1895-Who knew? In the late 19th century, an American society lady in St. Louis, Rosa Sonneschein (below), published the first English language magazine for the newly emigrated Jewish woman. It was published from 1895-99, appealing to the upwardly mobile educated Jewish communities, starting their European lives all over again in St. Louis, Boston and other U.S. cities. Literature, lifestyle, living arrangements were just some of the topics written by and for this new sector to be assimilated into and influenced by American society. Have a look here!

1971-- First issue of Ms. Magazine, co-founded by Gloria Steinem, debuted in New York Magazine, and continued as a supplement until it spun off on its own in Spring, '72. One of the pieces was a satire, "I Want a Wife," written by Judy Syker, herself a housewife and mother: (Read here): "...I want a wife who will take care of my physical needs. I want a wife who will keep my house clean. A wife who will pick up after my children, a wife who will pick up after me. I want a wife who will keep my clothes clean, ironed, mended, replaced when need be, and who will see to it that my personal things are kept in their proper place so that I can find what I need the minute I need it. I want a wife who cooks the meals, a wife who is a good cook..."

3rd Annual celebration of "PR Women Who Changed History"

We extend our thanks to Andi Zales Hughes, Patrice Tanaka, Karen Miller Russell, Tracey Wood Mendelsohn, Caryn Euting Medved and the entire standing-room-only crowd who joined us for our third annual celebration of "PR Women Who Changed History" last night. And a special thank you to all our wonderful sponsors for enabling us to keep alive the memories of the women who came before us.

Have a look at the pictures below:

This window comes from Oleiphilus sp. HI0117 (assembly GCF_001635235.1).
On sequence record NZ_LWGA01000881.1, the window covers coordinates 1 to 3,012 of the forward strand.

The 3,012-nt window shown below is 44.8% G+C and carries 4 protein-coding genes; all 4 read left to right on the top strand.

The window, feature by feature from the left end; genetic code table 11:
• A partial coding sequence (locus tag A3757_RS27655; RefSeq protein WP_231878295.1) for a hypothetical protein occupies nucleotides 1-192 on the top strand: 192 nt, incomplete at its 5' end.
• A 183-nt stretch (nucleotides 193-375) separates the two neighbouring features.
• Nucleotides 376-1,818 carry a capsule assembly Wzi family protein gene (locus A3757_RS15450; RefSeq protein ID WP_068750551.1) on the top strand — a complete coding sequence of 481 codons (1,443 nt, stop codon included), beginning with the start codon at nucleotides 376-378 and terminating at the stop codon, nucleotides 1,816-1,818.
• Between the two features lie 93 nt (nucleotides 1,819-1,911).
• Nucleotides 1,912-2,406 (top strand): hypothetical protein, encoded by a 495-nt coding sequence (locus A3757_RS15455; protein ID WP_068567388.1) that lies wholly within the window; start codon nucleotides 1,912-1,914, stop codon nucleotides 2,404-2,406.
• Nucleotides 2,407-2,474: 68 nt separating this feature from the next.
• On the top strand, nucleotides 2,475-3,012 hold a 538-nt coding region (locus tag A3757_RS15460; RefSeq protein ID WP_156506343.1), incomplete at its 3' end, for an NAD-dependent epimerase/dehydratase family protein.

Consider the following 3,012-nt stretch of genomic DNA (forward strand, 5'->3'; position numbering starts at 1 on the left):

Celebrating Marilyn Laurie

1987--A Bronx-born former housewife is named senior vice president of public relations for AT&T, becoming the highest ranking women in company history and the first woman to head the PR for a Fortune 50 company.

In 1970, Marilyn Laurie caught the attention of AT&T as a co-founder of Earth Day, the campaign responsible for creating the environmental movement. In fact, AT&T hired her a year later to create the company's environmental policies and set up conservation programs for all the Baby Bell companies. Her rise up to the top of the PR ladder--which was done within a primarily all-male environment--included stints as head of Bell Labs, corporate advertising and speechwriter for the CEO. Along the way, she managed the company's responses to several national crises, including those involving mass layoffs, Planned Parenthood and claims of racism within its ranks.

Prior to the company's trivestiture, Laurie was managing a PR staff of some 800 professionals operating around the world. At the same time, she served as chair for the AT&T Foundation, distributing more than a billion dollars to arts and educational programs to communities across the U.S. She was also one of the founders of the Page Society, an organization named for AT&T's first vp of public relations, Arthur Page.

In her lifetime, Laurie won awards from every PR organization, including election to the Page Society Hall of Fame, several lifetime achievement awards and selection twice as a PR Week Allstar. Since her death in 2010, she continues to win accolades from the industry. At the recent The Arthur W. Page Center for Integrity in Public Communication awards dinner, her long-time colleague and successor, Dick Martin, spoke about Laurie's contributions to the field and presented a trophy posthumously to her daughter, Lisa Laurie. See the video from the Page Center.

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Are you popular?: Film that shaped attitude towards women in 1949

1949--Are you popular? "Girls who park in cars with boys are never really popular," warns this social guidance film. "Find out what really makes a girl well-liked." Dozens of "social guidance" film reels were wheeled into high school classrooms in the post-war period, teaching, among other things, how boys should ask a girl on a date and how girls should behave on one. According to this film, the secret to popularity is to have a "good personality," and to be nice to everyone.

.Note that today's corporate and political leaders of a certain age grew up with social guidance films like these which may well have shaped their attitudes toward women in the workplace in the decades that followed.

PR Women who changed history